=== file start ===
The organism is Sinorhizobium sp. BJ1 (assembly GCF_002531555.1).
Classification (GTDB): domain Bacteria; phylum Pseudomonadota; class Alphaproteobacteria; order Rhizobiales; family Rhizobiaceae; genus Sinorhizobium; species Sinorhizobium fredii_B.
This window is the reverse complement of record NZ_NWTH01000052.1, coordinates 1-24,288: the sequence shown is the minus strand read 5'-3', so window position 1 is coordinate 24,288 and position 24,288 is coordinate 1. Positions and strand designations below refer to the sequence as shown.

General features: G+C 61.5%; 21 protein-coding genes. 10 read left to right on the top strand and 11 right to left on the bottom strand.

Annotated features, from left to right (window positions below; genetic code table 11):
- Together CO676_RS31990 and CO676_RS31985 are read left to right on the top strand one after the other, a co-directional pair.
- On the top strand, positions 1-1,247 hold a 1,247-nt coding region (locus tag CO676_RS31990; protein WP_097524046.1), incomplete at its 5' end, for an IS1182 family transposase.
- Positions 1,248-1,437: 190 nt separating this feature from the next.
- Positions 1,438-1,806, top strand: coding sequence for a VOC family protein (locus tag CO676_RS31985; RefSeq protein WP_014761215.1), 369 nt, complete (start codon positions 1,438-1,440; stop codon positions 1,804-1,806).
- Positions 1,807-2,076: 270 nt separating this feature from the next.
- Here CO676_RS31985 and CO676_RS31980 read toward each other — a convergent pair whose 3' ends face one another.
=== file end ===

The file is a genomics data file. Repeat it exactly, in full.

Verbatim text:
The organism is Sinorhizobium sp. BJ1 (assembly GCF_002531555.1).
Classification (GTDB): domain Bacteria; phylum Pseudomonadota; class Alphaproteobacteria; order Rhizobiales; family Rhizobiaceae; genus Sinorhizobium; species Sinorhizobium fredii_B.
This window is the reverse complement of record NZ_NWTH01000052.1, coordinates 1-24,288: the sequence shown is the minus strand read 5'-3', so window position 1 is coordinate 24,288 and position 24,288 is coordinate 1. Positions and strand designations below refer to the sequence as shown.

General features: G+C 61.5%; 21 protein-coding genes. 10 read left to right on the top strand and 11 right to left on the bottom strand.

Annotated features, from left to right (window positions below; genetic code table 11):
- Together CO676_RS31990 and CO676_RS31985 are read left to right on the top strand one after the other, a co-directional pair.
- On the top strand, positions 1-1,247 hold a 1,247-nt coding region (locus tag CO676_RS31990; protein WP_097524046.1), incomplete at its 5' end, for an IS1182 family transposase.
- Positions 1,248-1,437: 190 nt separating this feature from the next.
- Positions 1,438-1,806, top strand: coding sequence for a VOC family protein (locus tag CO676_RS31985; RefSeq protein WP_014761215.1), 369 nt, complete (start codon positions 1,438-1,440; stop codon positions 1,804-1,806).
- Positions 1,807-2,076: 270 nt separating this feature from the next.
- Here CO676_RS31985 and CO676_RS31980 read toward each other — a convergent pair whose 3' ends face one another.